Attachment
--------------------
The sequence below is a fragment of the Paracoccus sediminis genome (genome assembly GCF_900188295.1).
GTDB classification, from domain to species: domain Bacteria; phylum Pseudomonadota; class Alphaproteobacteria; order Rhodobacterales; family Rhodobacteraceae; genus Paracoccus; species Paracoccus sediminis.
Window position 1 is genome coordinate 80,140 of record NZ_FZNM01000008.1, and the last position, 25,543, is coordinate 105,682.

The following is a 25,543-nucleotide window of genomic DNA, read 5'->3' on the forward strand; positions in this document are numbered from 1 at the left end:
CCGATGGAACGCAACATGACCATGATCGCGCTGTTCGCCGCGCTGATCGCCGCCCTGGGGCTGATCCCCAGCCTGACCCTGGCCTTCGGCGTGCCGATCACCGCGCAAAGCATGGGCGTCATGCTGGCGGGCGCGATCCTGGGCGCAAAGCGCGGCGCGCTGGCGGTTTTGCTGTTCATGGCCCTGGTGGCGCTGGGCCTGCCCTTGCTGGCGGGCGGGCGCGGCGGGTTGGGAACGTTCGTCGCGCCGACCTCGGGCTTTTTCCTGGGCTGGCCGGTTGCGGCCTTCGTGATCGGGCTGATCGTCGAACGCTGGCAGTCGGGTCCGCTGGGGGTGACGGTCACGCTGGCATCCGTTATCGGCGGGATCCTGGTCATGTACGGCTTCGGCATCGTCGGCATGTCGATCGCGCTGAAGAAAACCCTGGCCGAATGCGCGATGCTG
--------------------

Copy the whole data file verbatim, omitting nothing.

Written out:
The sequence below is a fragment of the Paracoccus sediminis genome (genome assembly GCF_900188295.1).
GTDB classification, from domain to species: domain Bacteria; phylum Pseudomonadota; class Alphaproteobacteria; order Rhodobacterales; family Rhodobacteraceae; genus Paracoccus; species Paracoccus sediminis.
Window position 1 is genome coordinate 80,140 of record NZ_FZNM01000008.1, and the last position, 25,543, is coordinate 105,682.

The following is a 25,543-nucleotide window of genomic DNA, read 5'->3' on the forward strand; positions in this document are numbered from 1 at the left end:
CCGATGGAACGCAACATGACCATGATCGCGCTGTTCGCCGCGCTGATCGCCGCCCTGGGGCTGATCCCCAGCCTGACCCTGGCCTTCGGCGTGCCGATCACCGCGCAAAGCATGGGCGTCATGCTGGCGGGCGCGATCCTGGGCGCAAAGCGCGGCGCGCTGGCGGTTTTGCTGTTCATGGCCCTGGTGGCGCTGGGCCTGCCCTTGCTGGCGGGCGGGCGCGGCGGGTTGGGAACGTTCGTCGCGCCGACCTCGGGCTTTTTCCTGGGCTGGCCGGTTGCGGCCTTCGTGATCGGGCTGATCGTCGAACGCTGGCAGTCGGGTCCGCTGGGGGTGACGGTCACGCTGGCATCCGTTATCGGCGGGATCCTGGTCATGTACGGCTTCGGCATCGTCGGCATGTCGATCGCGCTGAAGAAAACCCTGGCCGAATGCGCGATGCTG